Sarcoma as opposed to carcinoma ranks low in the tumors of the gastric wall. Various percentages are given in the different clinics; it remains well under 5 per cent of the malignant conditions. Just why this is so is hard to understand unless we take into consideration the great amount of epithelial surface exposed to constant chemical and mechanical assault. The connective tissue elements are much less in relative amount and are little exposed to injury of any sort. In this respect the relative frequency of sarcoma and carcinoma of the stomach is comparable to the corresponding tumors of the uterus.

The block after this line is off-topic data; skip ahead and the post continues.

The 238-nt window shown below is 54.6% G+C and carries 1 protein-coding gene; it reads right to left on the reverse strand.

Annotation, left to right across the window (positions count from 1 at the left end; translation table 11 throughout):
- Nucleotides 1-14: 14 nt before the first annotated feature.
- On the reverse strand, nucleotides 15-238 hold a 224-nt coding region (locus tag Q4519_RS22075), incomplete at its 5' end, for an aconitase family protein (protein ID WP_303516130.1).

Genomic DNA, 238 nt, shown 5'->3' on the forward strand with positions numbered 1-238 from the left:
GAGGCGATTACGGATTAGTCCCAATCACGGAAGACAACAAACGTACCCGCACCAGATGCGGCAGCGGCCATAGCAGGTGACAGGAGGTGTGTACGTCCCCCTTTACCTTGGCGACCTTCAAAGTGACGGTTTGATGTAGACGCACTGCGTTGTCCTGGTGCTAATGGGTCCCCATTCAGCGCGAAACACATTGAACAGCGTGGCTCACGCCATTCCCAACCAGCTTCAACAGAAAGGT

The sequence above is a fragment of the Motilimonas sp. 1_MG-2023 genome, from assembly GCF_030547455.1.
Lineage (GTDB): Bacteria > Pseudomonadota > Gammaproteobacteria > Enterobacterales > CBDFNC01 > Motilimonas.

As to the etiology of sarcoma, here as elsewhere nothing is known; the point of origin is usually the musculature but may be any of the connective tissue elements of the organ. The diagnosis is rarely made. At most a tentative diagnosis of malignant tumor can be entertained. The